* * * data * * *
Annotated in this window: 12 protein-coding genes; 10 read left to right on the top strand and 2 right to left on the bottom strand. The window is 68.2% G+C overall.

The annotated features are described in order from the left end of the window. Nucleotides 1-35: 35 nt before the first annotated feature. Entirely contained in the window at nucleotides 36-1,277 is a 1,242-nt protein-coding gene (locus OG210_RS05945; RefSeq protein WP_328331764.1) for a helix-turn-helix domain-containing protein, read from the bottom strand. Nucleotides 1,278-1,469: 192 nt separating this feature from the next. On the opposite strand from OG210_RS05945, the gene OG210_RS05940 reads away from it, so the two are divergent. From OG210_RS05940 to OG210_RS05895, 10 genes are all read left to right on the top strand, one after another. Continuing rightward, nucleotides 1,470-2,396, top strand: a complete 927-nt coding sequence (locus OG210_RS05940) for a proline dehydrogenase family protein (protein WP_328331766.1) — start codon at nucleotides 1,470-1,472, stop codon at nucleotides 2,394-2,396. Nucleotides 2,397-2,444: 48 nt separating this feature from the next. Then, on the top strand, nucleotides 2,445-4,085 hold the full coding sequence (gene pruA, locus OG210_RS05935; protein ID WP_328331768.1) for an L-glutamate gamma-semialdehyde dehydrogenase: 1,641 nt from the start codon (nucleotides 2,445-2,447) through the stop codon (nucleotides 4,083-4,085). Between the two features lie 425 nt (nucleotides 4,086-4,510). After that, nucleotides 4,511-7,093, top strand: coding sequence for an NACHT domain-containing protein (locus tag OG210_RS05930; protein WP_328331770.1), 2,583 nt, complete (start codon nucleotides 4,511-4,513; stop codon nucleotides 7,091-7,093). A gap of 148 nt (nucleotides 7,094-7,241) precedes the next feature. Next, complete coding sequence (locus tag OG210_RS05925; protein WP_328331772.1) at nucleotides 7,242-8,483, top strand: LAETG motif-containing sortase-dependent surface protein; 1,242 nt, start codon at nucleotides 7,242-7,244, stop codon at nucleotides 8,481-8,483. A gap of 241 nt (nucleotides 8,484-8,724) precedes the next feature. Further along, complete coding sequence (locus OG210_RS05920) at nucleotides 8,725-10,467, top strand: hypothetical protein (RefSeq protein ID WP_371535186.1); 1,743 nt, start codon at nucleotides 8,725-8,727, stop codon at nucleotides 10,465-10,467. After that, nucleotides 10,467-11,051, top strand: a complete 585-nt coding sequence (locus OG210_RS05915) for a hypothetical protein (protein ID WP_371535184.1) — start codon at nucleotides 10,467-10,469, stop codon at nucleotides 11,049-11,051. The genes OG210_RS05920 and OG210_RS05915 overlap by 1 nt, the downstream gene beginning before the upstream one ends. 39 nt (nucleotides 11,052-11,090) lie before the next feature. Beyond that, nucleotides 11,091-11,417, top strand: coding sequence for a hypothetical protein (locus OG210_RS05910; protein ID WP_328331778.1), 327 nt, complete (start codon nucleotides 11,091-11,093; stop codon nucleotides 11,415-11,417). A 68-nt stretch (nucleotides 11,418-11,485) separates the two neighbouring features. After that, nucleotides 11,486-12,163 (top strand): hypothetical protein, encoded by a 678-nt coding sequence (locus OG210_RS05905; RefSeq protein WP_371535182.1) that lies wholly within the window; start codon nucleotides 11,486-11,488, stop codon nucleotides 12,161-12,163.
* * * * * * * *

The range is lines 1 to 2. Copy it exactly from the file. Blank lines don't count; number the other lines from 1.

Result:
Annotated in this window: 12 protein-coding genes; 10 read left to right on the top strand and 2 right to left on the bottom strand. The window is 68.2% G+C overall.

The annotated features are described in order from the left end of the window. Nucleotides 1-35: 35 nt before the first annotated feature. Entirely contained in the window at nucleotides 36-1,277 is a 1,242-nt protein-coding gene (locus OG210_RS05945; RefSeq protein WP_328331764.1) for a helix-turn-helix domain-containing protein, read from the bottom strand. Nucleotides 1,278-1,469: 192 nt separating this feature from the next. On the opposite strand from OG210_RS05945, the gene OG210_RS05940 reads away from it, so the two are divergent. From OG210_RS05940 to OG210_RS05895, 10 genes are all read left to right on the top strand, one after another. Continuing rightward, nucleotides 1,470-2,396, top strand: a complete 927-nt coding sequence (locus OG210_RS05940) for a proline dehydrogenase family protein (protein WP_328331766.1) — start codon at nucleotides 1,470-1,472, stop codon at nucleotides 2,394-2,396. Nucleotides 2,397-2,444: 48 nt separating this feature from the next. Then, on the top strand, nucleotides 2,445-4,085 hold the full coding sequence (gene pruA, locus OG210_RS05935; protein ID WP_328331768.1) for an L-glutamate gamma-semialdehyde dehydrogenase: 1,641 nt from the start codon (nucleotides 2,445-2,447) through the stop codon (nucleotides 4,083-4,085). Between the two features lie 425 nt (nucleotides 4,086-4,510). After that, nucleotides 4,511-7,093, top strand: coding sequence for an NACHT domain-containing protein (locus tag OG210_RS05930; protein WP_328331770.1), 2,583 nt, complete (start codon nucleotides 4,511-4,513; stop codon nucleotides 7,091-7,093). A gap of 148 nt (nucleotides 7,094-7,241) precedes the next feature. Next, complete coding sequence (locus tag OG210_RS05925; protein WP_328331772.1) at nucleotides 7,242-8,483, top strand: LAETG motif-containing sortase-dependent surface protein; 1,242 nt, start codon at nucleotides 7,242-7,244, stop codon at nucleotides 8,481-8,483. A gap of 241 nt (nucleotides 8,484-8,724) precedes the next feature. Further along, complete coding sequence (locus OG210_RS05920) at nucleotides 8,725-10,467, top strand: hypothetical protein (RefSeq protein ID WP_371535186.1); 1,743 nt, start codon at nucleotides 8,725-8,727, stop codon at nucleotides 10,465-10,467. After that, nucleotides 10,467-11,051, top strand: a complete 585-nt coding sequence (locus OG210_RS05915) for a hypothetical protein (protein ID WP_371535184.1) — start codon at nucleotides 10,467-10,469, stop codon at nucleotides 11,049-11,051. The genes OG210_RS05920 and OG210_RS05915 overlap by 1 nt, the downstream gene beginning before the upstream one ends. 39 nt (nucleotides 11,052-11,090) lie before the next feature. Beyond that, nucleotides 11,091-11,417, top strand: coding sequence for a hypothetical protein (locus OG210_RS05910; protein ID WP_328331778.1), 327 nt, complete (start codon nucleotides 11,091-11,093; stop codon nucleotides 11,415-11,417). A 68-nt stretch (nucleotides 11,418-11,485) separates the two neighbouring features. After that, nucleotides 11,486-12,163 (top strand): hypothetical protein, encoded by a 678-nt coding sequence (locus OG210_RS05905; RefSeq protein WP_371535182.1) that lies wholly within the window; start codon nucleotides 11,486-11,488, stop codon nucleotides 12,161-12,163.